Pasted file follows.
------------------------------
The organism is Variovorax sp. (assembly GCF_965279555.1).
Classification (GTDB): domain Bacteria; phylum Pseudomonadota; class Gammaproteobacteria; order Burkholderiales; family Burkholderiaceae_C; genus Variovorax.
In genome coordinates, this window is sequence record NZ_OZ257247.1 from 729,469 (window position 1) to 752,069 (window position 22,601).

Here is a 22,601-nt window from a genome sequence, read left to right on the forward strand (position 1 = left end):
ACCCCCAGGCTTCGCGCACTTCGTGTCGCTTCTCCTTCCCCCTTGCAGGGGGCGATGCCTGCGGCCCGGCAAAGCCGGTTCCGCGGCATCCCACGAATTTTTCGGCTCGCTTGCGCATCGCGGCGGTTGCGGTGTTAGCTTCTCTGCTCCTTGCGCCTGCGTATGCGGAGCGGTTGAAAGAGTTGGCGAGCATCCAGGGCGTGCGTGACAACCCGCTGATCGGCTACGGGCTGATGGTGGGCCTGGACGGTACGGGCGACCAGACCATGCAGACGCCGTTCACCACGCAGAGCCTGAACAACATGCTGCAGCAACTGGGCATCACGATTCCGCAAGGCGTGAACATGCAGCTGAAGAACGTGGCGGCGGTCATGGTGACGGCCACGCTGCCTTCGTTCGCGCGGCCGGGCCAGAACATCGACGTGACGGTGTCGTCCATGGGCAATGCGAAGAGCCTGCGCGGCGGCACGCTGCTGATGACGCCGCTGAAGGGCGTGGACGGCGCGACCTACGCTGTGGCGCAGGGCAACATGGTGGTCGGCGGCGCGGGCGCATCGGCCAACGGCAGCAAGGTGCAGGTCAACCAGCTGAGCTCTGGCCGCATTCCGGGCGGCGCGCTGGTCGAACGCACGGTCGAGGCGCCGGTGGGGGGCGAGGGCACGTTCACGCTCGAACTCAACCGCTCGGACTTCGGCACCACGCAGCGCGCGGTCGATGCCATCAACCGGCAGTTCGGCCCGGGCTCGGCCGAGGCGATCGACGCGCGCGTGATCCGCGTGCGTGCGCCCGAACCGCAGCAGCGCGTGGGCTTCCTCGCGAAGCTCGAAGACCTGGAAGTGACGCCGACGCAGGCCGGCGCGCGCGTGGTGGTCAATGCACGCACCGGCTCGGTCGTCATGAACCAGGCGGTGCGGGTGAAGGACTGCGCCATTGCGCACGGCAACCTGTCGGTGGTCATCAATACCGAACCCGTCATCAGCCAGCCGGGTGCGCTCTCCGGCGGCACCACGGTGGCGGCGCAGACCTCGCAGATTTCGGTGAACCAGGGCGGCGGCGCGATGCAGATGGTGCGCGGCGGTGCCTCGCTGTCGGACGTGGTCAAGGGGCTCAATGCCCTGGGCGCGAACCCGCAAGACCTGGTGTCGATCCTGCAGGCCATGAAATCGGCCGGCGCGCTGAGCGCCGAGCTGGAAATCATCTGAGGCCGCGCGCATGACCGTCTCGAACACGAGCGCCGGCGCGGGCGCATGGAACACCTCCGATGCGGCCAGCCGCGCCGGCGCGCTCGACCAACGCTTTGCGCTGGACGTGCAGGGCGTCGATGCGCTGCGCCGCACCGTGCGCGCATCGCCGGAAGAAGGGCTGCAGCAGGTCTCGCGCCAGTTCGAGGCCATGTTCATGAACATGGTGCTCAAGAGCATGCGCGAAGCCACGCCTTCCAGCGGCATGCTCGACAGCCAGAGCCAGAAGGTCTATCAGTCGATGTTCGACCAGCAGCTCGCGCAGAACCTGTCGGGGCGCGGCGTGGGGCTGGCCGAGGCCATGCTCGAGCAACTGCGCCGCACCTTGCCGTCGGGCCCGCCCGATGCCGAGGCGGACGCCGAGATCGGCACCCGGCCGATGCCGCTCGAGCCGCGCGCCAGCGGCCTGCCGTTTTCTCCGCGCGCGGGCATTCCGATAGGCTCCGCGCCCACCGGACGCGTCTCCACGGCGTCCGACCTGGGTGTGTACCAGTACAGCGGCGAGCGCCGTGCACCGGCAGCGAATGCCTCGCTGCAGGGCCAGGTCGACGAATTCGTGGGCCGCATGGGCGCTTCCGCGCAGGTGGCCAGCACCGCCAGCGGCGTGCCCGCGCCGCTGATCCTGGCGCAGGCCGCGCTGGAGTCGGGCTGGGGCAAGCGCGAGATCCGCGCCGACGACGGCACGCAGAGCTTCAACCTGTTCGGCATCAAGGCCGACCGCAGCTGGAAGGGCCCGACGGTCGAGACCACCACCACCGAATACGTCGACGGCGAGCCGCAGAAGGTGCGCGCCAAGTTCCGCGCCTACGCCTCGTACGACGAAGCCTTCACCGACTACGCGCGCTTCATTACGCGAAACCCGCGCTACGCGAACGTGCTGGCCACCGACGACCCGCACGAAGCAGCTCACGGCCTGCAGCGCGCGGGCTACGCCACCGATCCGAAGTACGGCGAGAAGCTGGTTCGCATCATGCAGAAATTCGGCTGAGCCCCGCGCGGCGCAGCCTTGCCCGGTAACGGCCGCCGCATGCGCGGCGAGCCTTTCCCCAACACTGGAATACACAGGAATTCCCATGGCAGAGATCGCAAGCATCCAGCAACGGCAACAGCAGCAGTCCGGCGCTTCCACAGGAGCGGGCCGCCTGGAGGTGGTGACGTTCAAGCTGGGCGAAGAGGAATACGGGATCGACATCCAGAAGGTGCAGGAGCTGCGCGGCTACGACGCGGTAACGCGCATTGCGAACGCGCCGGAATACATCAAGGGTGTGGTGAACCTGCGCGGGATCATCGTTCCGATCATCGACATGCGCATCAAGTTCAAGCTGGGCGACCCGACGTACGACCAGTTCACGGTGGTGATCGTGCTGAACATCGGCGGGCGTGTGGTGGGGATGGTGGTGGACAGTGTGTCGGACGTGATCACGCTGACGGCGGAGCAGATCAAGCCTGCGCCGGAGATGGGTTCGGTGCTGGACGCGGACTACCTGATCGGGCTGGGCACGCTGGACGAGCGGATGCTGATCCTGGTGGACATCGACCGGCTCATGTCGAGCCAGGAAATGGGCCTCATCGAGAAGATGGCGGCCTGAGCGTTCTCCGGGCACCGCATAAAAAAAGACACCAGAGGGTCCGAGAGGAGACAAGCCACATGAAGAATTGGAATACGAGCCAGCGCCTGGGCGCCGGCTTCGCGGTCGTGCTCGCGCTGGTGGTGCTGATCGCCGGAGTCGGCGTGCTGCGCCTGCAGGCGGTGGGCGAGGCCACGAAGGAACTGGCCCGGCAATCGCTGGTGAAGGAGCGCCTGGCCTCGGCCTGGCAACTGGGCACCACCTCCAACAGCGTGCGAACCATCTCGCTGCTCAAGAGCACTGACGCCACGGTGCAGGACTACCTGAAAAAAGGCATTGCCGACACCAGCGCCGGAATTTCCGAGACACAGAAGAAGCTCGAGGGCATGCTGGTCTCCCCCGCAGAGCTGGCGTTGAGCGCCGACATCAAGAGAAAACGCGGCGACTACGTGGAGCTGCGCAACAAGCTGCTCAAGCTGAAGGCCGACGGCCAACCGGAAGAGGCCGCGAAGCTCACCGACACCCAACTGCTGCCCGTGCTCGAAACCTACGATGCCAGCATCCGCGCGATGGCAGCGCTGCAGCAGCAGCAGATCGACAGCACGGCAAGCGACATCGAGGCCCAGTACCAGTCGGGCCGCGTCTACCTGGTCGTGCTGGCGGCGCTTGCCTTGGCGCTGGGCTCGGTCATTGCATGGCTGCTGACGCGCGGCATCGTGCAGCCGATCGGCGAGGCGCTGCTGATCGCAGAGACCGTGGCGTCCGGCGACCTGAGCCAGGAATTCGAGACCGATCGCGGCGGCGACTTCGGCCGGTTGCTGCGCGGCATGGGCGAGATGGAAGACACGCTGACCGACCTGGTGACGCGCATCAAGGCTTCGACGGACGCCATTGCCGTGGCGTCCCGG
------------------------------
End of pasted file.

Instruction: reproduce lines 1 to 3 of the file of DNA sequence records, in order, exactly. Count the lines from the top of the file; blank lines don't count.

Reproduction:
The organism is Variovorax sp. (assembly GCF_965279555.1).
Classification (GTDB): domain Bacteria; phylum Pseudomonadota; class Gammaproteobacteria; order Burkholderiales; family Burkholderiaceae_C; genus Variovorax.
In genome coordinates, this window is sequence record NZ_OZ257247.1 from 729,469 (window position 1) to 752,069 (window position 22,601).